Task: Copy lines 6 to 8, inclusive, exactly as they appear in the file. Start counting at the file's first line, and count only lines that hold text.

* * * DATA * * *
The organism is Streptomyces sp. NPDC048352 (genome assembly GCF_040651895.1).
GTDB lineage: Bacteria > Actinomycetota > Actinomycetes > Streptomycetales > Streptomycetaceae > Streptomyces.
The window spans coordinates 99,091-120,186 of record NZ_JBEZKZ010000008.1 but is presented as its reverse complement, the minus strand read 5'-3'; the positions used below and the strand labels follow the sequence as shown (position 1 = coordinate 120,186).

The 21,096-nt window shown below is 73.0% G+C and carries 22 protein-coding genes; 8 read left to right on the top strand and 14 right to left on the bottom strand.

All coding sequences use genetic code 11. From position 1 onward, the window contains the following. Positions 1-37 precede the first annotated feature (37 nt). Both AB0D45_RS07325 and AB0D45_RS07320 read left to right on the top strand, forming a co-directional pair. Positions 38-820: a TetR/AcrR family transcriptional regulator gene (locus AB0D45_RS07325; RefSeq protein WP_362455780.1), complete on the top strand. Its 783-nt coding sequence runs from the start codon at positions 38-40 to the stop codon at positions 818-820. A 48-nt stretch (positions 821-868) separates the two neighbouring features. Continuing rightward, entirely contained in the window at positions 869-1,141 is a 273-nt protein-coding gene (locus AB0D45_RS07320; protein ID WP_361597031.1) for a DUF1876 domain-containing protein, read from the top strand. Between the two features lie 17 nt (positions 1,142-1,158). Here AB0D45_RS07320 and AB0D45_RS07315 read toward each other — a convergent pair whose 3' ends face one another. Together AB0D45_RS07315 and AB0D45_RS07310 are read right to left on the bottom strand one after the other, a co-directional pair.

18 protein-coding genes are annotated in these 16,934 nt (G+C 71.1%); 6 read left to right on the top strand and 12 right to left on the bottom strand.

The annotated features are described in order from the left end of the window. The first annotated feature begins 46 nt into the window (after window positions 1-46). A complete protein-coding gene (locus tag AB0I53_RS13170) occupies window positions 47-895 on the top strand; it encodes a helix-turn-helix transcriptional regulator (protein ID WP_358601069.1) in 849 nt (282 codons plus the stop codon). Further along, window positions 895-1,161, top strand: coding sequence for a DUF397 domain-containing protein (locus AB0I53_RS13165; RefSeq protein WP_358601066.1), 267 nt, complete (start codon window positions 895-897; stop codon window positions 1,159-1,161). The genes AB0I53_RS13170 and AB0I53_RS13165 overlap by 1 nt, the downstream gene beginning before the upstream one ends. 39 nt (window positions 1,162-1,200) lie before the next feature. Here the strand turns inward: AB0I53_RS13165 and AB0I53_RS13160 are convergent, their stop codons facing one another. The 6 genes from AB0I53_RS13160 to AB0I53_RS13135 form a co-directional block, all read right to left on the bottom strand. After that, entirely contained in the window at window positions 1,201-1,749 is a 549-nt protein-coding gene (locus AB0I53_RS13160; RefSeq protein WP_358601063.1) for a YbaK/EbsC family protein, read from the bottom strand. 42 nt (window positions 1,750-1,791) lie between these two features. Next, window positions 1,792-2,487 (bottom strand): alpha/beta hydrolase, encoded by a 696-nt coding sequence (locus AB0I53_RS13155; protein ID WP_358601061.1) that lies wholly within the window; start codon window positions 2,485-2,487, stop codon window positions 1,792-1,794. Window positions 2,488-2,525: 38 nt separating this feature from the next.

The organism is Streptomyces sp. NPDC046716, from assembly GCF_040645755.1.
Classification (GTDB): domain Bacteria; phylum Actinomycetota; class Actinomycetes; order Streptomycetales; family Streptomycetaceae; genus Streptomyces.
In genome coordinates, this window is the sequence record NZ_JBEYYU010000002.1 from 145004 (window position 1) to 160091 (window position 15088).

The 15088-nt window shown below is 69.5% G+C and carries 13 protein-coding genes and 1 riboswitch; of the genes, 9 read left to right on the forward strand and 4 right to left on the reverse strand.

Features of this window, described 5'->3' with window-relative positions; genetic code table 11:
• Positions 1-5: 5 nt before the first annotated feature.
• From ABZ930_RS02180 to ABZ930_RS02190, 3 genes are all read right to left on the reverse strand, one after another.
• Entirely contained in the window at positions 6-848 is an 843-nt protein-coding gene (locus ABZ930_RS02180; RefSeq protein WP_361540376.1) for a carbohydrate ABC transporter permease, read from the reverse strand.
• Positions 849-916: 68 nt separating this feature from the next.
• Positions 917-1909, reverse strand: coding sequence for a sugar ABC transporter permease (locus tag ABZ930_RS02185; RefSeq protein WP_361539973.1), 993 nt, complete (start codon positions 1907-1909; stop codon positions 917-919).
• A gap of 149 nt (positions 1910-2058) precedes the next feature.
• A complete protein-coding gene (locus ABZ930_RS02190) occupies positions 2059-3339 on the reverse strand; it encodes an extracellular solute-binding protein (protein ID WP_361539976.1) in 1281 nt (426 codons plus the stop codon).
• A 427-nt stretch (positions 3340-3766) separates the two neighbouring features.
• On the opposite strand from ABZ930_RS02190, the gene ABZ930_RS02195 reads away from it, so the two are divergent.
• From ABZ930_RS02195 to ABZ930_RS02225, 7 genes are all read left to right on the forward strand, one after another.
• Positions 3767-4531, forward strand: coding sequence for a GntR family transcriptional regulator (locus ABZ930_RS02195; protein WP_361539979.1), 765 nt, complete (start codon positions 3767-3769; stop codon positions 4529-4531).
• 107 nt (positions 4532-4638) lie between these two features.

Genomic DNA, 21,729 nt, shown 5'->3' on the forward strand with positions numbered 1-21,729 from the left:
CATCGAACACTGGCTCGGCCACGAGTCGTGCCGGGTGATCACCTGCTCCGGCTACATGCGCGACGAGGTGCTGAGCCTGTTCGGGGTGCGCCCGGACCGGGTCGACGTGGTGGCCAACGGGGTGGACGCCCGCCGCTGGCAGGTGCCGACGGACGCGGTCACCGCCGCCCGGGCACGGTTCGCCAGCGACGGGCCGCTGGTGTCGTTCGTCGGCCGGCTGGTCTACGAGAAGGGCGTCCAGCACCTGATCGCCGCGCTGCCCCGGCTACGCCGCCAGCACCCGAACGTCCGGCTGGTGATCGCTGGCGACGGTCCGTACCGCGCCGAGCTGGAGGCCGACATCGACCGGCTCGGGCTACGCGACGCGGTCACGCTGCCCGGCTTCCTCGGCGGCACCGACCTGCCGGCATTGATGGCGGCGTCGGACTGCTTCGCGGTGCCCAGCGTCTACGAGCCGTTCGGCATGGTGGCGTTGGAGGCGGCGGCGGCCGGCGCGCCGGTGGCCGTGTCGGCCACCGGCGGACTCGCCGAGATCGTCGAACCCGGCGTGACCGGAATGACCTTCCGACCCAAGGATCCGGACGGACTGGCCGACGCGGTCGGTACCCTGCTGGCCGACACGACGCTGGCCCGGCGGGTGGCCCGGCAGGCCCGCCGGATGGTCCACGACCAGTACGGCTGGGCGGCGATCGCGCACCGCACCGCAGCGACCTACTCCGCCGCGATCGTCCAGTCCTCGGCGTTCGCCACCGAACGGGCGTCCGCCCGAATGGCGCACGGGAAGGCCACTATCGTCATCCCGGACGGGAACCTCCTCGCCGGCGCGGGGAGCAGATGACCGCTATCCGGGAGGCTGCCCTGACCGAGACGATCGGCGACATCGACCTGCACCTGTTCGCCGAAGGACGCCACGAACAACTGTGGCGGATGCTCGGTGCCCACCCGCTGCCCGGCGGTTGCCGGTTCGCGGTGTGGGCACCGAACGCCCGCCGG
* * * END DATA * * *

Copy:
18 protein-coding genes are annotated in these 16,934 nt (G+C 71.1%); 6 read left to right on the top strand and 12 right to left on the bottom strand.

The annotated features are described in order from the left end of the window. The first annotated feature begins 46 nt into the window (after window positions 1-46). A complete protein-coding gene (locus tag AB0I53_RS13170) occupies window positions 47-895 on the top strand; it encodes a helix-turn-helix transcriptional regulator (protein ID WP_358601069.1) in 849 nt (282 codons plus the stop codon). Further along, window positions 895-1,161, top strand: coding sequence for a DUF397 domain-containing protein (locus AB0I53_RS13165; RefSeq protein WP_358601066.1), 267 nt, complete (start codon window positions 895-897; stop codon window positions 1,159-1,161). The genes AB0I53_RS13170 and AB0I53_RS13165 overlap by 1 nt, the downstream gene beginning before the upstream one ends. 39 nt (window positions 1,162-1,200) lie before the next feature. Here the strand turns inward: AB0I53_RS13165 and AB0I53_RS13160 are convergent, their stop codons facing one another. The 6 genes from AB0I53_RS13160 to AB0I53_RS13135 form a co-directional block, all read right to left on the bottom strand. After that, entirely contained in the window at window positions 1,201-1,749 is a 549-nt protein-coding gene (locus AB0I53_RS13160; RefSeq protein WP_358601063.1) for a YbaK/EbsC family protein, read from the bottom strand. 42 nt (window positions 1,750-1,791) lie between these two features. Next, window positions 1,792-2,487 (bottom strand): alpha/beta hydrolase, encoded by a 696-nt coding sequence (locus AB0I53_RS13155; protein ID WP_358601061.1) that lies wholly within the window; start codon window positions 2,485-2,487, stop codon window positions 1,792-1,794. Window positions 2,488-2,525: 38 nt separating this feature from the next.

The organism is Streptomyces sp. NPDC046716, from assembly GCF_040645755.1.